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Yr7 - 4 pieces of work!

Discussion in 'Secondary' started by angiebabe, Jan 29, 2011.

  1. angiebabe

    angiebabe New commenter

    I don't want my Secondary colleagues to think I am encroaching on their territory but a parent has asked me to find out the answer this this question.
    As a primary teacher I am tutoring a Y6 and Yr3 pupil from the same family. Last year I tutored their sister who is now in Yr7. I am obviously still interested in her progress and was chatting to her last week. She told me she has only had 4 pieces of English work to complete since September. Now I know this could be a bit of an exaggeration but her mum is a bit concerned, as I am because it is by far her weakest subject.
    Your thoughts - is this usual?
     
  2. angiebabe

    angiebabe New commenter

    I don't want my Secondary colleagues to think I am encroaching on their territory but a parent has asked me to find out the answer this this question.
    As a primary teacher I am tutoring a Y6 and Yr3 pupil from the same family. Last year I tutored their sister who is now in Yr7. I am obviously still interested in her progress and was chatting to her last week. She told me she has only had 4 pieces of English work to complete since September. Now I know this could be a bit of an exaggeration but her mum is a bit concerned, as I am because it is by far her weakest subject.
    Your thoughts - is this usual?
     
  3. tafkam

    tafkam Occasional commenter

    Did you not ask further questions?
    My thoughts are as follows, and this is based on my experience in a middle school where most of the teachers are primary-trained.
    It strikes me that many primary schools are under the impression that by setting a new writing task every week and then marking it in great detail, and then setting new targets constantly (which naturally the children achieve because the framework is there for it) that they are then magically improving the knowledge and understanding the children have in written language.
    My perception is also that when those children arrive in Year 7 they are under the impression that all writing tasks can be completed within 40 minutes, and that any effort to re-draft, improve or edit work is an amusing by pointless sideshow.
    If, at your friend's secondary school, they focus more on teaching of detailed skilled and understanding, which leads up to more thorough extended pieces of writing, then it would be perfectly possible for there only to be a few of these extended pieces each term. I would really expect 4 as a minimum over a term, but I wouldn't say for certain without seeing what has been done.
    It's also quite likely that the secondary school is teaching only 3 rather than 5 hours a week of English, and that this includes the teaching of reading, rather than the new primary trend of teaching 5 hours of English - which essentially means writing, or reading for the purpose of learning to write - and then separately teaching reading in 'Guided Reading' arrangements.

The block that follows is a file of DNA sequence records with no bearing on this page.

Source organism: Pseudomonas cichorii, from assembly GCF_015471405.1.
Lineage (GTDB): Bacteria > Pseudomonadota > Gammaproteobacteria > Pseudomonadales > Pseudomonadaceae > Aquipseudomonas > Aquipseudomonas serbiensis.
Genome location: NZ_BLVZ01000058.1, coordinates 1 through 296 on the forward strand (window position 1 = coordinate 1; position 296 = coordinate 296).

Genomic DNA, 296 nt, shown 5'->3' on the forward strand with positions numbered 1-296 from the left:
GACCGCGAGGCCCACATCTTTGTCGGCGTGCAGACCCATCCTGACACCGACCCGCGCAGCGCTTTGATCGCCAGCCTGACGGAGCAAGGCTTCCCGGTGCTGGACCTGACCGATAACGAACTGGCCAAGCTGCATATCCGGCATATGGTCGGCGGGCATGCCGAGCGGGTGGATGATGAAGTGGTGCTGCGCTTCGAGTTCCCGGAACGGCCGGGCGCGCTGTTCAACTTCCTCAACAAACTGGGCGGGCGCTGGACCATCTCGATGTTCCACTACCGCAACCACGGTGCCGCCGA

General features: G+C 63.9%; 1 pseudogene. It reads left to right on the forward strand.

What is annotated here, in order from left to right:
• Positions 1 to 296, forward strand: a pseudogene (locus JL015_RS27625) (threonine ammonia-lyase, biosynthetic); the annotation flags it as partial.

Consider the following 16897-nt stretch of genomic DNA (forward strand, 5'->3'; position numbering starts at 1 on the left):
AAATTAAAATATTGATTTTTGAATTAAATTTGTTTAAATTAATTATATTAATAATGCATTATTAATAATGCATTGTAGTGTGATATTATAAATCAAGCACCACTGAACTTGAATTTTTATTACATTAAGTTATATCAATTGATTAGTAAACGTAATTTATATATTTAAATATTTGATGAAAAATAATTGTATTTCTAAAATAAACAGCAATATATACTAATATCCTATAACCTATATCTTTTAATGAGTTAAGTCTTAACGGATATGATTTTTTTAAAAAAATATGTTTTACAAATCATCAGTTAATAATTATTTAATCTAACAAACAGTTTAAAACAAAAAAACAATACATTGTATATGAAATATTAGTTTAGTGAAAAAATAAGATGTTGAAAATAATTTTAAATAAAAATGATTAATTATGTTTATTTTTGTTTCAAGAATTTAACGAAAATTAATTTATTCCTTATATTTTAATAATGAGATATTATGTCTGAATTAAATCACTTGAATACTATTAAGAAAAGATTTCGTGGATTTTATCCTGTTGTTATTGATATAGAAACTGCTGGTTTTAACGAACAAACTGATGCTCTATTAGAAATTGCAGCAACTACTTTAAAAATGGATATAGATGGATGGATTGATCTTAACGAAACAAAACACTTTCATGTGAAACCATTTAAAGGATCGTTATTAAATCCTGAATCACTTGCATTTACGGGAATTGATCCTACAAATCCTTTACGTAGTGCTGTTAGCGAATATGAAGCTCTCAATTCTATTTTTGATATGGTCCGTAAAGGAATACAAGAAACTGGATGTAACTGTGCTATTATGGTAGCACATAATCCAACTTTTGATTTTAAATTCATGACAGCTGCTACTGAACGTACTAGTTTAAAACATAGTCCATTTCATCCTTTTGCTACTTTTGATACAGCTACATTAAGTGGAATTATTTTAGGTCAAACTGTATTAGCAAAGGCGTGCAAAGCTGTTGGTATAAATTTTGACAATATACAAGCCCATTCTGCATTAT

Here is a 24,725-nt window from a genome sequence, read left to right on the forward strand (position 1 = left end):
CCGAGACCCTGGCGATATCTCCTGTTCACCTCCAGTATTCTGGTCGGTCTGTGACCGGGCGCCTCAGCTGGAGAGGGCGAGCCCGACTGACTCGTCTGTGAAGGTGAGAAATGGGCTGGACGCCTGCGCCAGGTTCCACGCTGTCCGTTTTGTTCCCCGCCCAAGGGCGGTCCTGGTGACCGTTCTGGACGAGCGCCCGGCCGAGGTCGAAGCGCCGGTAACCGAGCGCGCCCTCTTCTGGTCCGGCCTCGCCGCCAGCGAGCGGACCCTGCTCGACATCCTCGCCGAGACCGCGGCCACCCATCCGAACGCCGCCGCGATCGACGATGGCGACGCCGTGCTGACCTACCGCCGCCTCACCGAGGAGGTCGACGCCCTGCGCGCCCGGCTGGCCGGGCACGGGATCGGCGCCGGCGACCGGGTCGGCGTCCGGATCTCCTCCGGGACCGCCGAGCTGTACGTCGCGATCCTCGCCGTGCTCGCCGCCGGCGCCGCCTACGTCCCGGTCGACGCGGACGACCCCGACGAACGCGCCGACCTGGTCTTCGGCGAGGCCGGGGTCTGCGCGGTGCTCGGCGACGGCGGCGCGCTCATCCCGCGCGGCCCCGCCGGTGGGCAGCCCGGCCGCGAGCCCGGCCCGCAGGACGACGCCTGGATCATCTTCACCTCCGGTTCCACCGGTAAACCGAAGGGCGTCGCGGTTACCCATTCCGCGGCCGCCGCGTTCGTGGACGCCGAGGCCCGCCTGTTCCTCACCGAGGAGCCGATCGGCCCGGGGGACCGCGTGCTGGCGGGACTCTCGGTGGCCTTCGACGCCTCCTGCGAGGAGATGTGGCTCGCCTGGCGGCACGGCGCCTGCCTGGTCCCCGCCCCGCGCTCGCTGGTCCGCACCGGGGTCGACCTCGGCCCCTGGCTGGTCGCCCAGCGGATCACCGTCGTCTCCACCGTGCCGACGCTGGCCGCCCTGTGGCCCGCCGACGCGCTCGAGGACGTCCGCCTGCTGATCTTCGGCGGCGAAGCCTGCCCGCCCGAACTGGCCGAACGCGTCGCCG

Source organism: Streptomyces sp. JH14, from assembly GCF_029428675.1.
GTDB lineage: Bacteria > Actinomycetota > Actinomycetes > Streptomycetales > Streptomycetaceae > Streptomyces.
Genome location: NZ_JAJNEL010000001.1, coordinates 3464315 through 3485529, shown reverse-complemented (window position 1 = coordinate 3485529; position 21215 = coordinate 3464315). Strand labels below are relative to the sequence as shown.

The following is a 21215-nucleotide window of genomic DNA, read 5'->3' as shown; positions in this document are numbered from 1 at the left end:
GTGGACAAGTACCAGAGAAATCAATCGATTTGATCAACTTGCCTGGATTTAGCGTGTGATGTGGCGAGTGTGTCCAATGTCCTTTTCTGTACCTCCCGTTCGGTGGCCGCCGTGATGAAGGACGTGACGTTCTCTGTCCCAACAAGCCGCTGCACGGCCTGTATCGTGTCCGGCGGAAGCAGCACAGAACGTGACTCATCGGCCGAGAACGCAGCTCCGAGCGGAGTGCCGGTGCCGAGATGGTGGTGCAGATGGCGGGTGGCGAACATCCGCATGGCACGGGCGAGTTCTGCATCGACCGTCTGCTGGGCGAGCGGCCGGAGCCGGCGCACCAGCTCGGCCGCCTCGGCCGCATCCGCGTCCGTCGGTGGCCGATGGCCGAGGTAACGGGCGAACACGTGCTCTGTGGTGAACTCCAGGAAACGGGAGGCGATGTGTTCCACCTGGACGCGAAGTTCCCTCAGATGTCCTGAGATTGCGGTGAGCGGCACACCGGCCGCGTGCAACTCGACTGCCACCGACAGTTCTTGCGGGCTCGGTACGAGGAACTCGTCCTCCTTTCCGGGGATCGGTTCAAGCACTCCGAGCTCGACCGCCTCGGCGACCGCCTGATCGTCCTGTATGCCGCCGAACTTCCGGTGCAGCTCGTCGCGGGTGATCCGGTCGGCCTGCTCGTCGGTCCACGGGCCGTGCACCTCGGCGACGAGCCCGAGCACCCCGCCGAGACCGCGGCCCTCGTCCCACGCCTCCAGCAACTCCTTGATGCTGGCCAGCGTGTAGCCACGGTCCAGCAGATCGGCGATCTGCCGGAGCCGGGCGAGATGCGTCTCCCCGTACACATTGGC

I would advise your friend to be less concerned about quantity and more about quality. If the most recent extended piece of work shows that she has made reasonable progress over time, then who cares how many bits of work she has produced in between times?
    Incidentally, this is not intended as a rant aimed at primary teachers. Merely a set of over-generalised observations.
     
  4. angiebabe

    angiebabe New commenter

    Yes I understand what you are saying. I will investigate further.
    To be honest though, in my primary we do not expect a finished piece of 'creative writing' every week. We lead into it by covering grammar and then analysis of different types of genre. We also have comprehension every week. My ex-pupil did similar in her primary and I thought it was poinant that she was the one that actually mentioned that she had only been asked to do 4 pieces on work during the Autumn term altogether. She was quite happy about this as she really does not like creative writing at all.
     
  5. angiebabe

    angiebabe New commenter

    oops sorry - poignant!
     
  6. tafkam

    tafkam Occasional commenter

    It is indeed poignant, I think. Although I think that says more about her primary experience than her secondary one in some respects.
    My Year 7s tell me that they don't do as much writing in Y7 as they did in Y6. But equally I know that I buy more exercise books than any other year team. It just appears that we don't do "extended" writing pieces as frequently.
     
  7. My Year 8 class (Scottish equivalent, Y7 is still in primary school up here) have only had 3 pieces of graded work since September. (A story, a persuasive essay, a critical essay). However, they have written diary entries, completed grammar worksheets, written story openings/endings, made posters, written letters, done personal and critical reading, prepared presentations, done internet/library research research, written book reviews, made PowerPoints etc. for homework. These are still comments marked and are the building blocks of their understanding for the longer pieces but they have technically only had 3 assessed pieces to do.

    Perhaps what she means is similar to what I outline above, she has only had 4 graded/assessed pieces of work this year?
     
  8. angiebabe

    angiebabe New commenter

    Yes I will definitely investigate further - thanks for your response.
     

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